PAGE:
Young women bear a disproportionate burden of HIV in sub-Saharan Africa – and South Africa has a particular challenge. In some parts of the country more than 36% of people are HIV positive.
Three studies conducted by the Centre for the AIDS Programme of Research in South Africa (Caprisa) in rural and urban sub-districts of the KwaZulu-Natal province provide new insights into the engine that drives HIV transmission in the country. They also reveal a new way to tackle the problem of HIV. Caprisa’s director Professor Salim Abdool-Karim explains the latest findings.
What did you discover about the patterns of HIV transmission?
Our first study focused on interrogating the age-disparate sexual relationships between older men and younger women. This would help us better understand who was infecting young girls within the community.
The study used gene sequencing on HIV positive people within the community to get a clearer picture of how many people had the same or similar versions of the virus. It was found that in about a third of the sample, they could link people to a cluster where there was the same or similar virus to others in that community.
This data showed that adolescent girls and young women were contracting HIV from their partners, who were on average eight years older. These older men were simultaneously in sexual relationships with women – of similar ages to the men – who have HIV prevalence rates exceeding 60%. While the fact that young women are engaged in sexual relationships with older men is not new information, this study provides insight into how HIV is transmitted within this community.
This is where the “cycle of transmission” became apparent. Older women, who are HIV positive, are in relationships with men the same age as themselves. However these men, who are mostly unaware of their HIV status, are then also sleeping with younger women. The younger women will then contract HIV and when they grow up they will become the source of infection for men in the same age group as them. This perpetuates the cycle.
What additional factors account for the high infection rates in adolescent girls?
In addition to this “cycle of transmission”, our other two studies revealed biological factors that put young women at high risk of HIV infection. We did this by analysing vaginal bacteria. The second study looked at the genetic codes of vaginal bacteria of 119 South African women.
It was found that women who had an abundance of a naturally present bacterium (Prevotella bivia) had a 13-fold increased risk of acquiring HIV. Overgrowth of the bacteria resulted in a protein called lipopolysaccaride being released which increased genital inflammation 20-fold. This genital inflammation increases vulnerability to HIV infection and places young women with excess Prevotella bivia at greater risk of becoming HIV positive.
The third study also looked at genital bacteria in women. Here we wanted to gain a better understanding of the efficacy of tenofovir gel being used as a pre-exposure prophylaxis (PrEP).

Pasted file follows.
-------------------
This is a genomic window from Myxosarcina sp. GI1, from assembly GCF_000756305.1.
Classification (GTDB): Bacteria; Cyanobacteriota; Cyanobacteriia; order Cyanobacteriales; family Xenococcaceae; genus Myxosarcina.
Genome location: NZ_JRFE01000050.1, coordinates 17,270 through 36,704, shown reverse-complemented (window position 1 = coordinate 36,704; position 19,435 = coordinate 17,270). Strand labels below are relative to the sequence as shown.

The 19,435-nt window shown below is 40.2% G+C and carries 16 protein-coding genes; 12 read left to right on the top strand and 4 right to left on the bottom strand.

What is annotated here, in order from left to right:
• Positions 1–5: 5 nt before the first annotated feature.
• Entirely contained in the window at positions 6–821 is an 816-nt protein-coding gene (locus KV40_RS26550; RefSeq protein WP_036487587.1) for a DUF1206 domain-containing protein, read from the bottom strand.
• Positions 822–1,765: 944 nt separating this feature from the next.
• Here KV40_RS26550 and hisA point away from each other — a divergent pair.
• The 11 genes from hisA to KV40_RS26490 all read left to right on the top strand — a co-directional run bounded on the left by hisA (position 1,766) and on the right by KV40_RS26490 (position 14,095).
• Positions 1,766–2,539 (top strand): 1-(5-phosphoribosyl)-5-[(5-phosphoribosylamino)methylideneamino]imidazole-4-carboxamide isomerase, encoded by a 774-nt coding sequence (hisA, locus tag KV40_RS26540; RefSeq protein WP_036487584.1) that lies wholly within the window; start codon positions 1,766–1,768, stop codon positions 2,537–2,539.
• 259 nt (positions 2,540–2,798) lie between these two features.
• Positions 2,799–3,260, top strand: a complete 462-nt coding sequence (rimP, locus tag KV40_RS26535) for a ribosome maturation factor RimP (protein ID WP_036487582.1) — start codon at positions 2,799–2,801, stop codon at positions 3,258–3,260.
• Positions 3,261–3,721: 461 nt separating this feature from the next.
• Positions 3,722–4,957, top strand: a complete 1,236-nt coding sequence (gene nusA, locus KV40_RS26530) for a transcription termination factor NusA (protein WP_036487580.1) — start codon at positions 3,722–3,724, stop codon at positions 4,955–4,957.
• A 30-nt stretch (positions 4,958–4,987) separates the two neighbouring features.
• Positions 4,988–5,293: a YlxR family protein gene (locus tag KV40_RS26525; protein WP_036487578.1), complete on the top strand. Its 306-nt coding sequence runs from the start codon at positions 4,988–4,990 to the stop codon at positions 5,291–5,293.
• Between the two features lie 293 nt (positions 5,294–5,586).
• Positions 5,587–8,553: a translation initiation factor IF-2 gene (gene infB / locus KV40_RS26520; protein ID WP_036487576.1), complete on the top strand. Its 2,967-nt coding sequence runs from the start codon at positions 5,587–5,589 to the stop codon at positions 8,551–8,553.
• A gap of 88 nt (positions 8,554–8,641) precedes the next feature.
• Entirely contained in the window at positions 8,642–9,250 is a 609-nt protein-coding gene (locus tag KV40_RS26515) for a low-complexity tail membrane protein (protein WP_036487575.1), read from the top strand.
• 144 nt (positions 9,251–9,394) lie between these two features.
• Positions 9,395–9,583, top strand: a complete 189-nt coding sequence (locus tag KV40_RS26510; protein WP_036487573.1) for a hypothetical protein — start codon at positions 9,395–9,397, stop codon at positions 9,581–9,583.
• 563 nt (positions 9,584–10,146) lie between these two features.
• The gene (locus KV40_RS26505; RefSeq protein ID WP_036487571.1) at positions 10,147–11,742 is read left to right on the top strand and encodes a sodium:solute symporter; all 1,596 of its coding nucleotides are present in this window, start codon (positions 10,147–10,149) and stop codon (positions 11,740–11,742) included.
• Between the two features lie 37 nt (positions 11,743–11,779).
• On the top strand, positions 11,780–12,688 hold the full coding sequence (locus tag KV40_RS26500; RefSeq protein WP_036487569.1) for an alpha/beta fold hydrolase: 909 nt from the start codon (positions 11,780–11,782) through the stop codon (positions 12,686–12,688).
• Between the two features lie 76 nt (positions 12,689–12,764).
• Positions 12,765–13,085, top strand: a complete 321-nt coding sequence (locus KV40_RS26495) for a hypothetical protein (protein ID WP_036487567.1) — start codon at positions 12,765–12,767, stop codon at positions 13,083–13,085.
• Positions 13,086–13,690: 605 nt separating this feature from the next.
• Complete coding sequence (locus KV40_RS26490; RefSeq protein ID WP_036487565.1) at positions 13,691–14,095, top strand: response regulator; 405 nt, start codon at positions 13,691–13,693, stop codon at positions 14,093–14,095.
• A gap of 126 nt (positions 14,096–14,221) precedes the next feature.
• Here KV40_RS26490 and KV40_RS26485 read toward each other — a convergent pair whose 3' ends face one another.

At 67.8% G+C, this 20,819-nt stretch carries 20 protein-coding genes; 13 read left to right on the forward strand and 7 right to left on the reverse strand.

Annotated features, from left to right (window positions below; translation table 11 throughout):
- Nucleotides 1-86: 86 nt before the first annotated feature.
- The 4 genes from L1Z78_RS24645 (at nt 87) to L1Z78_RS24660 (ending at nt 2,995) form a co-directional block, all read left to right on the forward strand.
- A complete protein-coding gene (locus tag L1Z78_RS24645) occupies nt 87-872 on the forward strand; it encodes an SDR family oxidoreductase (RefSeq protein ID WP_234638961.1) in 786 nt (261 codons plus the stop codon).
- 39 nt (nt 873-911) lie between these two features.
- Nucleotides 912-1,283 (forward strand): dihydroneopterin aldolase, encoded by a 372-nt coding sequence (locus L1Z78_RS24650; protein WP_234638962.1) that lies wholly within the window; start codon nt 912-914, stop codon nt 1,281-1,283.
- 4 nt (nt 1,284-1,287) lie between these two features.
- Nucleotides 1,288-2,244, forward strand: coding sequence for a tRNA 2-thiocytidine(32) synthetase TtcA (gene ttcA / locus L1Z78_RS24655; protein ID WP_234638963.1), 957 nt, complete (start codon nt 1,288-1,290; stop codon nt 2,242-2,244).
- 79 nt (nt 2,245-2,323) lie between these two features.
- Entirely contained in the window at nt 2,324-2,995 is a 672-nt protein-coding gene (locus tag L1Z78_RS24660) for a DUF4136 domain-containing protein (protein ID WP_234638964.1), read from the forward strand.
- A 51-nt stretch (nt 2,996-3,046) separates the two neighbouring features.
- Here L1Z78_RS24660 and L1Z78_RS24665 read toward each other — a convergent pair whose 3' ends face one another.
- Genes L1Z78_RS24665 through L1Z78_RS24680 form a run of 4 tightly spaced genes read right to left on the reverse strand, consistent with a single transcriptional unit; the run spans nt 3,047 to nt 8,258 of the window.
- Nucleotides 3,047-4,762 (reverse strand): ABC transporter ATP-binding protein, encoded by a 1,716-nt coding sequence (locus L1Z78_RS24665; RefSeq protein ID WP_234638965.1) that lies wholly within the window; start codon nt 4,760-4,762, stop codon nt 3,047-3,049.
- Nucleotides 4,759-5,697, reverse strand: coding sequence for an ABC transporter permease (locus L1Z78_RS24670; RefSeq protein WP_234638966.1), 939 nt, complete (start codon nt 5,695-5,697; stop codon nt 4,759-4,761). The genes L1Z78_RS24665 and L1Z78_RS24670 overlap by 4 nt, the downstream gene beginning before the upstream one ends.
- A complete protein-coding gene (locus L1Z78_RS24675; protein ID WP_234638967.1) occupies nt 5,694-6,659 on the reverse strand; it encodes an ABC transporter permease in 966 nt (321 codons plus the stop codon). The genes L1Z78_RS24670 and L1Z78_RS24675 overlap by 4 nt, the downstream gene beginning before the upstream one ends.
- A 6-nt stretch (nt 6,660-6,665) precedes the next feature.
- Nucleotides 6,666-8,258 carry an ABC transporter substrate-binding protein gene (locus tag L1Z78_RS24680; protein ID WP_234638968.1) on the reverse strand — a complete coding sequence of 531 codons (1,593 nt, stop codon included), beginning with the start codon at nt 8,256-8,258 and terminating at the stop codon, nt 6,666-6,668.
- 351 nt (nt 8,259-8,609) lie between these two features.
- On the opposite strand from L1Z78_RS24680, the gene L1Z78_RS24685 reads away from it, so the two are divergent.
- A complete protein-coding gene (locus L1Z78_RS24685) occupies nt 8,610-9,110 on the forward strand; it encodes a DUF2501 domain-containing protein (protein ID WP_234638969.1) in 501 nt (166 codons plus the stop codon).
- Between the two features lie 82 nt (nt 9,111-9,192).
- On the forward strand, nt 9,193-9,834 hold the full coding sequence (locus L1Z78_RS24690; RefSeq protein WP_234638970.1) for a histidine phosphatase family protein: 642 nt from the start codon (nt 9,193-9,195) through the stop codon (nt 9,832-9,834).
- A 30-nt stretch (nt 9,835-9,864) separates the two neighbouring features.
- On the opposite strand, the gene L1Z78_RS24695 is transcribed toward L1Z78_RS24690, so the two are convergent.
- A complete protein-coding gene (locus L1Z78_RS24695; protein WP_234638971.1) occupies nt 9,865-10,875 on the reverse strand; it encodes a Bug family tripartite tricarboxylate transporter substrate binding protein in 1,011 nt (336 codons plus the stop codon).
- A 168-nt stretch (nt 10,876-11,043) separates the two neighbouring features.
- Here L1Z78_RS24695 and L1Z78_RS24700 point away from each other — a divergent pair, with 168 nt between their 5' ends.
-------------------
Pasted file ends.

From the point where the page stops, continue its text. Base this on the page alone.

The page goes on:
It showed that tenofovir gel was effective in three out of five women who had a dominant presence of a bacteria called lactobacillus. Lactobacillus bacteria is naturally present in the vagina and helps maintain an acidic pH. This is beneficial as it maintains a “healthy” vaginal environment.
Women with low levels of this bacteria had increased levels of Gardnerella vaginalis – a bad bacteria naturally which is naturally present in the vagina. This poses a problem to the efficacy of tenofovir, since Gardnerella absorbs the tenofovir drug. This reduces the amount of tenofovir present and inhibits the efficacy of PrEP.
The results of these studies and the new information they provide enable us to re-examine HIV prevention interventions to break the cycle of transmission. The presence of Prevotella and Gardnerella can both easily be tested for. There is a readily available antibiotic treatment should women require it.
These new targeted interventions can have a significant impact on reducing the spread HIV and reducing the risk young women face of becoming HIV positive in South Africa.
How do you break this transmission?
Our studies show that there are a complex set of social and behavioural factors that have an impact on HIV transmission. Treatment is key but you need additional measures. Circumcision in young men will reduce their risk of contracting HIV but there may still be some transmission. Young girls also need to be protected with pre-exposure prophylaxis.
In total, test and treat initiatives with circumcision and PrEPs are a combination that can break the patterns of HIV transmission. But the critical issue is that we cannot adopt an ostrich approach to older men sleeping with younger women. We need a new set of community norms.
These studies can also be applied to Eastern Africa and the rest of southern Africa, where 70% of the HIV population lives, to see if there are similar results. This would inform policies to tackle the problem of HIV transmission.
Originally Published on The Conversation